Gastrointestinal Cancer

PV 04 - Poster Viewing Q&A - Session 4

TU_13_2489 - Predictors of Failure and Survival in Patients with Hepatocellular Carcinoma Treated with Stereotactic Body Radiation Therapy

Tuesday, September 17
2:45 PM - 4:00 PM
Location: ASTRO Innovation Hub

Predictors of Failure and Survival in Patients with Hepatocellular Carcinoma Treated with Stereotactic Body Radiation Therapy
M. Arbab1, M. Maluccio2, F. M. Kong3,4, S. G. Ellsworth5, and R. M. Rhome6; 1Indiana University, Department of Radiation Oncology, Indianapolis, IN, 2Indiana University, Department of Surgery, indianapolis, IN, 3Case Western Reserve University School of Medicine, Cleveland, OH, 4Department of Clinical Oncology, The University of Hong Kong, Hong Kong, Hong Kong, 5Indiana University, Indianapolis, IN, 6Dept. of Radiation Oncology, Indianapolis, IN

Purpose/Objective(s): Stereotactic body radiation therapy (SBRT) has been used as an effective treatment or as a bridge to liver transplant in patients with hepatocellular carcinoma (HCC). Despite high published rates of local control, failures can occur. In this study, we report our single institution experience and analyze treatment- and patient-related factors predicting for failure and overall survival.

Materials/Methods: We performed a retrospective analysis of HCC patients treated with SBRT at our institution between 6/2007 and 1/2017. Biological effective dose (BED) was calculated using alpha/beta = 10. Failure was defined as in-field if happened within 80% isodose line, out-field if failure happened outside 80% isodose line but within the liver, and distant if failure occurred outside the liver. Absolute lymphocyte count (ALC) nadir was defined as the lowest ALC within 2 months after SBRT and the cut off used to define low ALC nadir was < 0.5 k cells/ul. Statistical analysis was done using chi-squared testing, logistic regression, and Kaplan -Meier methods.

Results: We identified 92 patients with a median age of 63 years (IQR 57-76 years); 71% were male; 72% had Child Pugh A and 64% had ECOG of 1. The most common cause of HCC was hepatitis C (56%) followed by non-alcoholic steatohepatitis(24%). The median tumor size was 26 mm (range 12-148 mm), with a median dose of 48 Gy (range 20-50 Gy) and median BED of 124.8 (range of 28-133). With median follow-up of 19.5 months, there were 21 (22.8%) patients with any failure: 5 (22%) were in-field, 13 (%64) were out-of-field, and 5 (%22) were distant metastases. Of note, 2 patients had concurrent in- and out-field failure. Progression free survival was 18 months (range 2-97 months). The mortality rate was 36% and 52% in patients who developed any type of failure. Univariate analysis revealed that pre-treatment alpha fetoprotein (AFP) is associated with risk of any failure (p=0.04). In addition, pre-treatment International Normalized Ratio (INR) is associated with risk of in-field failure (p=0.007). BED or dose were not associated with any failure (p=0.49, p=0.37). Patient with low ALC nadir had a lower overall survival (OS, 13 months versus 30 months, p-value=0.006) Baseline, 3-month and 1-year AFP were not associated with time to any failure (p=NS). In-field failure was associated with improved OS (p=0.03). Distant failure was associated with higher rate of mortality (p=0.004).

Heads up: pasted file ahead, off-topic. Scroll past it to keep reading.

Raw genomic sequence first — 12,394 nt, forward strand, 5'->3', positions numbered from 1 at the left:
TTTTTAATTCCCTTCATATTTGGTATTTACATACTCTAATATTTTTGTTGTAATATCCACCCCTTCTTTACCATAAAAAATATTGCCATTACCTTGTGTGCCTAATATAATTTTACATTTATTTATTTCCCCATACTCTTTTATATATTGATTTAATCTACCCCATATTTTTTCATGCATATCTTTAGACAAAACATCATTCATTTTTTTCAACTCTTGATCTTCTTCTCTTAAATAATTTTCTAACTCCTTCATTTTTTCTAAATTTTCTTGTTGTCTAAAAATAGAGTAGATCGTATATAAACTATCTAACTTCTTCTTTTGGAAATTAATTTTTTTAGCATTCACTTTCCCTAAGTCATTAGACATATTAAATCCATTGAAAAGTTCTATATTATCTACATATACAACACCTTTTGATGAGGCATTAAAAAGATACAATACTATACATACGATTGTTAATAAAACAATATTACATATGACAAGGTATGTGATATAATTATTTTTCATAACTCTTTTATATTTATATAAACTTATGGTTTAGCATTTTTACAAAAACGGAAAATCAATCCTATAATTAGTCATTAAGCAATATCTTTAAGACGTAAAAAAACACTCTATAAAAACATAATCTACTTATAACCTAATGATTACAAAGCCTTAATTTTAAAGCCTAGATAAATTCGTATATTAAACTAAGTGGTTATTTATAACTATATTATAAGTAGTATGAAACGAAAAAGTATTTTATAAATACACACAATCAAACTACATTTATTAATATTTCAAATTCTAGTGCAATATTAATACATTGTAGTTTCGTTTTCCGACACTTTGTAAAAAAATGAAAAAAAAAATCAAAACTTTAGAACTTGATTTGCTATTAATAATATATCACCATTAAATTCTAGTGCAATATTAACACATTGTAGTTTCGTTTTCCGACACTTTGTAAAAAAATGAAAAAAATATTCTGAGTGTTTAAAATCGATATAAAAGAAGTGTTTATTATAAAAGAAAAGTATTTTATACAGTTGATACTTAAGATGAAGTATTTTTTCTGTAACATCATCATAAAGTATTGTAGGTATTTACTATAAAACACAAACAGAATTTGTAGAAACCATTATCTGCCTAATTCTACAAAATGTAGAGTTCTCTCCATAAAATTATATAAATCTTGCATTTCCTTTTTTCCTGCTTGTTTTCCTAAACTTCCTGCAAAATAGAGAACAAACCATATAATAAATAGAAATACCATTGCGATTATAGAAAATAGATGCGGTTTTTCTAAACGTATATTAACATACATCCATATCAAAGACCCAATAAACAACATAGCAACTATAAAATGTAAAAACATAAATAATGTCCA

Conclusion: We report our single institution experience of treating HCC patients with SBRT to define factors associated with failure and survival. The rate of any failure was 22.8% with low in-field failure (5.4%) after SBRT. The only factor associated with any failure was baseline AFP. Low ALC nadir was also associated with lower OS. These factors should be evaluated prospectively for validation.

Author Disclosure: M. Arbab: None. M. Maluccio: None. F.(. Kong: Research Grant; Varian, NCI/NIH. Founding Board Member; Sino-American Network for Therapeutic Radiology. Founding President and Board of Director; Sino-American Network for Therapeutic Radiation On. President 2012-2013; Association for Chinese Professors. President 2015; American Association of Women Radiologists (AAWR). S.G. Ellsworth: None. R.M. Rhome: None.

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